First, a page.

Many well-conceived programs and initiatives encounter roadblocks to success. Open Road Alliance partners with high-achieving nonprofit organizations to turn unforeseen circumstances into positive impact.
I began considering the concept of Open Road Alliance two years ago. At the time, I was astounded by the number of stories I heard about worthwhile projects that halted because the nonprofits running them couldn't find relatively small amounts of funding to overcome unanticipated and sometimes unavoidable obstacles. In one case, a childhood vaccine developed by a medical nonprofit in the United States couldn’t roll out in a large African country, because the nonprofit couldn't raise an extra $40,000 to ensure legal compliance in Africa. As a result, millions of children did not receive the vaccine for several years. In developing my own philanthropic strategy, I decided to look for projects like this one, where modest amounts of money could break through barriers and leverage huge impact.
I was also interested in whether this kind of funding issue was common or rare in the nonprofit world. I have now talked with dozens of nonprofit leaders and global philanthropy experts, and so far all of them recognize this funding shortfall as endemic. Especially in the developing world, many events can throw a project off track—increases in tariffs, changes in laws and regulations, drought and floods, the unanticipated complexities of training local people in new skills and traveling to extremely remote areas. Because complex projects begin months and years before organizations roll them out, many on-the-ground issues are not apparent until a project starts.
My funding strategy allows me to intervene at inflection points when a one-time gift allows a worthy project to continue. Another crucial feature of these gifts is speed. The application is short, the vetting process with established partners is generally by conference call, and the money reaches the nonprofit within two weeks of approval. In a year and a half, Open Road has made gifts to 17 projects in 9 countries in amounts ranging from $16,000 to $100,000. I am pleased with the results and pleased with the leverage I have achieved by investing my dollars against hundreds of thousands, even millions, of dollars already invested by other major donors.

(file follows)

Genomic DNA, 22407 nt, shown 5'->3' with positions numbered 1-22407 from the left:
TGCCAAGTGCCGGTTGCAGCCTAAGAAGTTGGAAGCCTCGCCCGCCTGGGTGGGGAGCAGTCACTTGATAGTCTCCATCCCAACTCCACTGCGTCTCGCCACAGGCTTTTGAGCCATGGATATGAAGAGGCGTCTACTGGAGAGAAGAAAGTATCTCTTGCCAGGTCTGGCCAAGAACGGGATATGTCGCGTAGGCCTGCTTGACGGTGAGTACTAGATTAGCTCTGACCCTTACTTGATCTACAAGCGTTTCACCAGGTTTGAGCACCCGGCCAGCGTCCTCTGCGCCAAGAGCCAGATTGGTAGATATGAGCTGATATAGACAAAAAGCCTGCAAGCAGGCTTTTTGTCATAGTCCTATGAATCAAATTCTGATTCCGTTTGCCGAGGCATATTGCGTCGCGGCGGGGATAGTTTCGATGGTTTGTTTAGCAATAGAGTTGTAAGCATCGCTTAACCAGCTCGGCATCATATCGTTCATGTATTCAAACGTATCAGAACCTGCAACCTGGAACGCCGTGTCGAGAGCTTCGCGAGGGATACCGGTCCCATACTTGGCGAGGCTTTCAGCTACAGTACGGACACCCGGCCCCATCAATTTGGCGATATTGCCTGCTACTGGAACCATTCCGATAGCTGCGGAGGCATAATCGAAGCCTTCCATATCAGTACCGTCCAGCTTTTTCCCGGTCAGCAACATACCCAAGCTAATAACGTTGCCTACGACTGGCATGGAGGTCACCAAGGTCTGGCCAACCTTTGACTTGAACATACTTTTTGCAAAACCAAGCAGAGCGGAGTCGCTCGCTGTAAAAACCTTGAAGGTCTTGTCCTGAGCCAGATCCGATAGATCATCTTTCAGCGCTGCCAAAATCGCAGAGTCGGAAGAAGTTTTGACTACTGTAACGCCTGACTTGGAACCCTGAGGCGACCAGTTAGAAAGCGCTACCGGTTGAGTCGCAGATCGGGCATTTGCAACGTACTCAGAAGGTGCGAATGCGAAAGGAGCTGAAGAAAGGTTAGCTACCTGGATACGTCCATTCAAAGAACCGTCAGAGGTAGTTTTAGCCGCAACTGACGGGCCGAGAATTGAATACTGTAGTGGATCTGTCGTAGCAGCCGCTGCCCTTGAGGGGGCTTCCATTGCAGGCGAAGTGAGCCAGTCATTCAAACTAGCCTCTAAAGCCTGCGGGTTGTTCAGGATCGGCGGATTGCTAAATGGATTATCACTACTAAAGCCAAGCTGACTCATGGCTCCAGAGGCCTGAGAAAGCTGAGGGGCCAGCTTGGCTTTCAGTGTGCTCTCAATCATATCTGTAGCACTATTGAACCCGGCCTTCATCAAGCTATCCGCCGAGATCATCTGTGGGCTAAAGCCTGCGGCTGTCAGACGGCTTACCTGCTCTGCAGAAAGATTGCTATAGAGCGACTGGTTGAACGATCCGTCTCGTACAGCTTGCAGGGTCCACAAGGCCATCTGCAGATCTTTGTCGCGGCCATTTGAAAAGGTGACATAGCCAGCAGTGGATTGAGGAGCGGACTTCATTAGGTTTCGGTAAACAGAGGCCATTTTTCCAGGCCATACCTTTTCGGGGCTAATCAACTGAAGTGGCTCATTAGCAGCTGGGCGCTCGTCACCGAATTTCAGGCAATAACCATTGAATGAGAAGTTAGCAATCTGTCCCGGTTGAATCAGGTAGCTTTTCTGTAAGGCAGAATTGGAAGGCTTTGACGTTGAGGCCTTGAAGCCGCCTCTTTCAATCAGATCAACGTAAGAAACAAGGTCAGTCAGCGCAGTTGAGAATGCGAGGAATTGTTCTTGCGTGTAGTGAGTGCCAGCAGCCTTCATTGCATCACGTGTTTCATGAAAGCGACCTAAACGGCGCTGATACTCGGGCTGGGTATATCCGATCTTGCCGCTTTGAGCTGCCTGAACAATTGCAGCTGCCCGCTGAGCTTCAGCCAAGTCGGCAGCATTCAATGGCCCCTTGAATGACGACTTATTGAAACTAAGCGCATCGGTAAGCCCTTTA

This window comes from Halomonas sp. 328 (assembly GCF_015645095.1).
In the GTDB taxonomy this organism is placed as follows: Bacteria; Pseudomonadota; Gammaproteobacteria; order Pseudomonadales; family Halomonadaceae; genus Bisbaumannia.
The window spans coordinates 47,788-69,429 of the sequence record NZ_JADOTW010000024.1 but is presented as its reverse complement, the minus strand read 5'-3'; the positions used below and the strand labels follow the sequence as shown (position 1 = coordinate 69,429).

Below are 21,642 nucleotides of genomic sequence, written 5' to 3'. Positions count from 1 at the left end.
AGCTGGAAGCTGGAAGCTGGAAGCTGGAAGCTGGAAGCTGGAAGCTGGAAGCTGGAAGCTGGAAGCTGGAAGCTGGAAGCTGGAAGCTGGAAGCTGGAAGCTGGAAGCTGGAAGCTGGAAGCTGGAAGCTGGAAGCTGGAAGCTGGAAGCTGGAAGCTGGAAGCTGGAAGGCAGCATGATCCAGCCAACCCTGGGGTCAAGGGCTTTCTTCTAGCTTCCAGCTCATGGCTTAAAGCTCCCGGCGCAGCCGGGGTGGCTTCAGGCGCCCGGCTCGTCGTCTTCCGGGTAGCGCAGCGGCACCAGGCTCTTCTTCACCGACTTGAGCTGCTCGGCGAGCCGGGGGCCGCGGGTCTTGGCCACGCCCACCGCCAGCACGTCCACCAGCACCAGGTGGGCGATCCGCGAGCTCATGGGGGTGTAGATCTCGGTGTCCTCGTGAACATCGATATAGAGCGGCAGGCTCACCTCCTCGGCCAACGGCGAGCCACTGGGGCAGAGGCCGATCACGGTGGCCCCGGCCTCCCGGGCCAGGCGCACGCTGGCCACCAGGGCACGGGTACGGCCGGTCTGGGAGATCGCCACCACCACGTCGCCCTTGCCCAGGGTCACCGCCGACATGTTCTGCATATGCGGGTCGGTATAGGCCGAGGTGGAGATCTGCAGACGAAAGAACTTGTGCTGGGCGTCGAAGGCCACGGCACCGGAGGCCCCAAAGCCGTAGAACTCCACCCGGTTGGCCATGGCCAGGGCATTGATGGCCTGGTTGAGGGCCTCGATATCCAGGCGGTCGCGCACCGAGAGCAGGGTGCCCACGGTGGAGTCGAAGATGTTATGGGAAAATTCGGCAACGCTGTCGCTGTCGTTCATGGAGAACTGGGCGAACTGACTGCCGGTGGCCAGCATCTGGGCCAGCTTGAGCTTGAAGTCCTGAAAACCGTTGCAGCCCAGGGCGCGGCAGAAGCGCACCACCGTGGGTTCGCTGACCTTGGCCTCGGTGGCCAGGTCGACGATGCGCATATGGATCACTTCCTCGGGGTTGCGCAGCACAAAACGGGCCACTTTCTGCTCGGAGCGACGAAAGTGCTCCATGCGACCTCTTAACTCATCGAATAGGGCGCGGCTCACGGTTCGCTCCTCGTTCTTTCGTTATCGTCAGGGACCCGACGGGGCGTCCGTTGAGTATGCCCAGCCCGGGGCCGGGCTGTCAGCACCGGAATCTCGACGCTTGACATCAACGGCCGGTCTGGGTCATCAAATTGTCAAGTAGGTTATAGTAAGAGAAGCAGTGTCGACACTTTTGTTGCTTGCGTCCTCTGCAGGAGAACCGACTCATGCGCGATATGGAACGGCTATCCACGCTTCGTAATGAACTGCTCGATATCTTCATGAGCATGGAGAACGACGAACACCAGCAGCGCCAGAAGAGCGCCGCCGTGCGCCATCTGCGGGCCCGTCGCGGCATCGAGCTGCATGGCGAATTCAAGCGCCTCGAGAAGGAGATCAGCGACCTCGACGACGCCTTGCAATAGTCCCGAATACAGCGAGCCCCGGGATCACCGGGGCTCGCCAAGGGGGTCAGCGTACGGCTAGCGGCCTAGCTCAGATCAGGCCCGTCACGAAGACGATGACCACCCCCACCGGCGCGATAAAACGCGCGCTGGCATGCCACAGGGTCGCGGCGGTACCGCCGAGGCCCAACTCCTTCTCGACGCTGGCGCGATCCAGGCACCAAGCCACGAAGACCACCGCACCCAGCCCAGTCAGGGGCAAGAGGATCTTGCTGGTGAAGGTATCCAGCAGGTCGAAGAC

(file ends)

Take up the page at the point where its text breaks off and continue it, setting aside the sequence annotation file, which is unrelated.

In addition to enjoying the direct impact of my investments, I’ve also focused on exploring the core of the problem: Why do nonprofits need this money in the first place? Almost all nonprofits, no matter how rigorous their programming, fear losing funding if they report a problem. And unless a grantee has a very strong bond with the funder, this is a valid concern, since in general funders do not tolerate bad news well. As a result, the relationship between many funders and nonprofits fosters surface congeniality and masks potential problems. Rarely does either side initiate an honest conversation about how to handle unforeseen obstacles that could delay or run the project over budget. Nonprofits will even gloss over the issue of paying for overhead if it seems inconvenient, because the funder wants all the money to go to programming. The nonprofit needs the grant too much to push these issues.
Institutional barriers embedded in most foundations also prevent them from getting funds to their grantees quickly, especially since the majority of foundations do not give funds outside of a designated grant cycle. Those that are willing to process additional requests have no procedures for acting swiftly enough to do much good, and very few grant makers set aside extra funds in the budget to cover unforeseen risks for their beneficiaries. Program officers who understand the issues can also encounter these internal constraints.
In an industry guided by the pursuit of return on investment, allowing a minor financial shortfall to put an entire project in jeopardy is plainly bad business. When grantors cut off funds due to a genuinely unavoidable event or an unforeseen need, they are endangering the fulfillment of their own goals and limiting the return on their own investments. A more effective approach would be for grantors and nonprofits to commit to talking openly about collaborative solutions should a project encounter an unforeseen barrier.
Risk and uncertainty are inherent in the work that nonprofits do. By embracing this reality and creating mechanisms to efficiently plan for uncertainty, funders can ensure that they maintain forward momentum and keep their impact on track. Although Open Road actively searches for these kinds of catalytic opportunities, we really shouldn't be able to find them as readily as we do. My hope is that other philanthropists take note and build more flexibility into their systems, encourage dialogue with their own grantees, and, over time, put me out of business.